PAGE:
Can you ‘deprogram’ people who join cults?

Many families have become divided over online political conspiracy theories like QAnon, but psychologists aren’t sure how to intervene.

Michael Schulson is a contributing editor for Undark. His work has also been published by Aeon, NPR, Pacific Standard, Scientific American, Slate, and Wired, among other publications. This story originally featured on Undark.

Days before the inauguration of President Joe Biden, at a time when some Americans were animated by the false conviction that former President Donald J. Trump had actually won the November election, a man in Colorado began texting warnings to his family. The coming days, he wrote, would be “the most important since World War II.” Trump had invoked the Insurrection Act, the man believed, and he was arresting enemies in the Vatican and other countries. Predicting turbulence ahead, the man urged his wife and two adult children to begin stockpiling essential goods.

“Watch how the world and the United States are saved!” he wrote.

The man had shown an affinity for conspiracy theories in the past, according to one of his sons, who shared the text messages with Undark, requesting that his name and other identifying characteristics of his family be withheld because he feared exposing his father to public ridicule. Recently, however, his father’s preoccupations had taken a more hard-edged and political turn—often following the twisting storylines of QAnon, a collection of right-wing conspiracy theories that describe Trump and his allies battling an international cabal of liberal pedophiles.

His father’s texts about preparing for national upheaval worried the man, and he says he began checking corners and closets in the house to see if his father was indeed stockpiling supplies. He also ordered a book by Steven Hassan, a mental health counselor in Massachusetts who calls himself “America’s leading cult expert.” And he began looking—mostly, he said, just out of curiosity—for resources on “deprogramming” a loved one whom he worried had been brainwashed.

He is far from alone in trying anew to make sense of conspiracist thinking. Since Trump supporters stormed the U.S. Capitol on January 6, many carrying signs and wearing clothing emblazoned with references to “Q,” deradicalization experts who cut their teeth on studies of militant Islamic ideologies have turned their attention to Trump-aligned right-wing extremists. Social psychologists who study conspiracy theorists and misinformation have also seen a sudden spike in interest in their work.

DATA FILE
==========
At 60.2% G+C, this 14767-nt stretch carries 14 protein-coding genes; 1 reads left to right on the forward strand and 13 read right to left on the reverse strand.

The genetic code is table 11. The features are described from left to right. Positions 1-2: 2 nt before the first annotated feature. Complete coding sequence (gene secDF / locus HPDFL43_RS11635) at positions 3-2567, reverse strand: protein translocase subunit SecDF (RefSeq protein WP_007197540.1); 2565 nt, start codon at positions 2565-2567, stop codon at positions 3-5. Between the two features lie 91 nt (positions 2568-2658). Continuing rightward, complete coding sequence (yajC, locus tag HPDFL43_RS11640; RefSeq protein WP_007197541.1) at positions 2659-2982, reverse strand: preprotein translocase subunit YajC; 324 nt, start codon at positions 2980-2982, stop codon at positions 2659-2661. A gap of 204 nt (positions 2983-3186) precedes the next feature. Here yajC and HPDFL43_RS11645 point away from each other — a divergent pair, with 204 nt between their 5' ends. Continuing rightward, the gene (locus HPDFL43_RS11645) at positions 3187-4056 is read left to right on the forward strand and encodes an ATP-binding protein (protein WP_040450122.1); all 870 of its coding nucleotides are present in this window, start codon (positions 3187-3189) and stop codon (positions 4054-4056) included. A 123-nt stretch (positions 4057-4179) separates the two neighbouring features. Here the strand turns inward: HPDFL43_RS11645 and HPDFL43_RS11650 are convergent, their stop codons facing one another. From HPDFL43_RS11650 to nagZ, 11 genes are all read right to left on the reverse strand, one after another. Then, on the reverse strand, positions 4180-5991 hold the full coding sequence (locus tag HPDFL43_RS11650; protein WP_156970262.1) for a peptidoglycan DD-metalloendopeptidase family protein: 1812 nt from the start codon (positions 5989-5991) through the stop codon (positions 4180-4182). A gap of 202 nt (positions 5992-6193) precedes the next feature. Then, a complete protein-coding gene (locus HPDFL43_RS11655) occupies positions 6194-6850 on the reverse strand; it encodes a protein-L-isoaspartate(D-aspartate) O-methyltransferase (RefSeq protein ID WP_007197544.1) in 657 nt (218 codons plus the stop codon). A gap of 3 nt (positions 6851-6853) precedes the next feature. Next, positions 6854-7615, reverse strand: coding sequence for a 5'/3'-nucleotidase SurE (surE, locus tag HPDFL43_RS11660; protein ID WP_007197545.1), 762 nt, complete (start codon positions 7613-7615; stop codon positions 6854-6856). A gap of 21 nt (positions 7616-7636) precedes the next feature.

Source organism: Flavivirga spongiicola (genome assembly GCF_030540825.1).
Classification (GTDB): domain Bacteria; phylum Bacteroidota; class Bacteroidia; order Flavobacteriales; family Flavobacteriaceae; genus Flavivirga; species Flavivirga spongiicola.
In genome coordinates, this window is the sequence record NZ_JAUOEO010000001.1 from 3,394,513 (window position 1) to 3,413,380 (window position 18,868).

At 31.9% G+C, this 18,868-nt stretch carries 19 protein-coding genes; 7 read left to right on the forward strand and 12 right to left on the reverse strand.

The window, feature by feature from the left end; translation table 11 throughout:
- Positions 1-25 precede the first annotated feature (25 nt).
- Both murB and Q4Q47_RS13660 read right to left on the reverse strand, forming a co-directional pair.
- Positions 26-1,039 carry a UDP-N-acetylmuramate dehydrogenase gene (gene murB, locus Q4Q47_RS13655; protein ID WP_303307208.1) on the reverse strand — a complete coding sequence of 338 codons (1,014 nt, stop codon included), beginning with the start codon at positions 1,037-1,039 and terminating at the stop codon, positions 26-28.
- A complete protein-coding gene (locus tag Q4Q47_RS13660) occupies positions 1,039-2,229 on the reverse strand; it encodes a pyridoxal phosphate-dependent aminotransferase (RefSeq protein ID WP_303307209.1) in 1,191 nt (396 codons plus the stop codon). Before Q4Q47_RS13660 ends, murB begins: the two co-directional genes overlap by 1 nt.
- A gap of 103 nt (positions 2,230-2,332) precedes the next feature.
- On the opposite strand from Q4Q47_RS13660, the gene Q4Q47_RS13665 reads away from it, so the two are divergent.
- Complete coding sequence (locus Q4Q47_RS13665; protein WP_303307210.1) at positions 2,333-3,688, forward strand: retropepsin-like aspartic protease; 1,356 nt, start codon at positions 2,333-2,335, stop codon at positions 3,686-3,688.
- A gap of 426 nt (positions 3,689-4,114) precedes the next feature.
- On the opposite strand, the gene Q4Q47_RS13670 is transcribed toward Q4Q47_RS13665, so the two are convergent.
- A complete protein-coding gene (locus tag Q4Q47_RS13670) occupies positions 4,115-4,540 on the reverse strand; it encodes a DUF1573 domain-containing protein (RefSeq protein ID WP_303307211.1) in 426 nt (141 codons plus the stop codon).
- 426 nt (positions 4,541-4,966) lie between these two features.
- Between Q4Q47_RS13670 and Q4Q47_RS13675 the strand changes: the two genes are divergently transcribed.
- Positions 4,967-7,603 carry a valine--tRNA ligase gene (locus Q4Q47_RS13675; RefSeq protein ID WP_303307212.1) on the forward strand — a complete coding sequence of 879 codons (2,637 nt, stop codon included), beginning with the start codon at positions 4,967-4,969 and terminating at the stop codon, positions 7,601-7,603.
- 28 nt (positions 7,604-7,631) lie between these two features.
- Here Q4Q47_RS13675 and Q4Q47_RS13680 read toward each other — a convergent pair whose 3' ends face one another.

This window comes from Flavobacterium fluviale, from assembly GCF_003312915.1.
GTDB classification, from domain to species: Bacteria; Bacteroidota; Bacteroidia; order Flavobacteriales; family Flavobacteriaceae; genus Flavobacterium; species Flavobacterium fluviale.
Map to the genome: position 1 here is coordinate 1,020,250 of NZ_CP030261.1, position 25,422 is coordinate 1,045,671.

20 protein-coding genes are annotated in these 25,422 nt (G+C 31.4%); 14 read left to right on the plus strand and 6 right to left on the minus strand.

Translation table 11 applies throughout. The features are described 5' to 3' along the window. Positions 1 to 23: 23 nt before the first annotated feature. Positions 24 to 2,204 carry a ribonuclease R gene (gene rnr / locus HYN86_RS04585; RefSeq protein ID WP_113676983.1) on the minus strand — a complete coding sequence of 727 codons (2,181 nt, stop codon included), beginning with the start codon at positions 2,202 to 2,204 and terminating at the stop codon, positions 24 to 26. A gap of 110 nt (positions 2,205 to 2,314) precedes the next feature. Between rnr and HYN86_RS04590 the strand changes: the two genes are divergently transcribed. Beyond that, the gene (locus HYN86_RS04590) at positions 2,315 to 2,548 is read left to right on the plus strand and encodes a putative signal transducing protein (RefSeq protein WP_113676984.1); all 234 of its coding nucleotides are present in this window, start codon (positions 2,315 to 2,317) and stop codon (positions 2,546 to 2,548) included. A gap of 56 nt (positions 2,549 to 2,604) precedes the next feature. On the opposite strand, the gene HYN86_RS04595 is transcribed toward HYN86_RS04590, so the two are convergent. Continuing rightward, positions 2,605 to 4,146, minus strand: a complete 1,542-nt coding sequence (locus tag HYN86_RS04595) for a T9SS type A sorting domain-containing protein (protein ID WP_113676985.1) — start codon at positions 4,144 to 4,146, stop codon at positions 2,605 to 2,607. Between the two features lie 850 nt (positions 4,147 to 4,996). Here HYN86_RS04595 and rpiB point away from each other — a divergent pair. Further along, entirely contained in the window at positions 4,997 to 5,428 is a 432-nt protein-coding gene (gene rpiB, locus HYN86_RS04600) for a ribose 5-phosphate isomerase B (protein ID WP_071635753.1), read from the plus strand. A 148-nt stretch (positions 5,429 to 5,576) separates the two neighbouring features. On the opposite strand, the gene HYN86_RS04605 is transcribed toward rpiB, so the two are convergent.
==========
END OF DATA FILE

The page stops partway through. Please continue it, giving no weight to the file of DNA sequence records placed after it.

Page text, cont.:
But some Americans have also begun using the language of cults and turning to specialists in cultic studies to make sense of the surge of online disinformation and conspiratorial thinking that have accompanied Trump’s rise.

“It is not hyperbole labeling MAGA as a cult,” the progressive activist Travis Akers wrote on Twitter in late January, referring to Trump’s “Make America Great Again” slogan, and adding that hard-line Trump supporters “are sick and need help.” Television journalist Katie Couric asked “how are we going to really almost deprogram these people who have signed up for the cult of Trump?” US Representative Jamie Raskin (D-MD), the lead impeachment manager during Trump’s second trial, recently compared the Republican Party to a cult. And in a Reddit group where anguished relatives of QAnon adherents gather for support, or to swap various anti-cult strategies, there are many references to Hassan’s and other experts’ work.

“I’m inundated, daily, with families freaking out,” says Pat Ryan, a cult mediation expert in Philadelphia. Daniel Shaw, a psychoanalyst in the New York City area who often works with ex-group members, also described an uptick in interest. “I’ve been receiving many, many inquiries from terrified family members about a loved one who is completely lost—mentally, emotionally—in the rabbit hole of conspiracy theories,” Shaw says.

Hassan, Ryan, and Shaw are part of the small field of cult experts who focus on the experiences of people who join intense ideological movements. Some are trained psychologists and social workers; others are independent scholars and uncredentialed professionals. Many identify as former cult members themselves. But for families hoping to “deprogram” a QAnon-obsessed loved one, it’s unclear how much evidence there is behind the methods of these practitioners.

There’s broad agreement that “some groups harm some people sometimes,” says Michael Langone, a counseling psychologist and the director of the International Cultic Studies Association. But members of the field have sometimes clashed with academic experts, and even among themselves, especially over the notion that otherwise healthy people who subscribe to unorthodox belief systems are victims of a mental hijacking. Such thinking has received scant scientific reinforcement since sociologists, psychologists, and religious studies scholars first started pushing back on anti-cult hysteria in the US decades ago. And while few cult specialists today claim to do the sort of deprogramming that gained popularity in the 1970s, some anti-cult practitioners—and licensed psychiatrists—do still embrace the idea that brainwashing and mind control pose real threats, and that they apply to online conspiracies.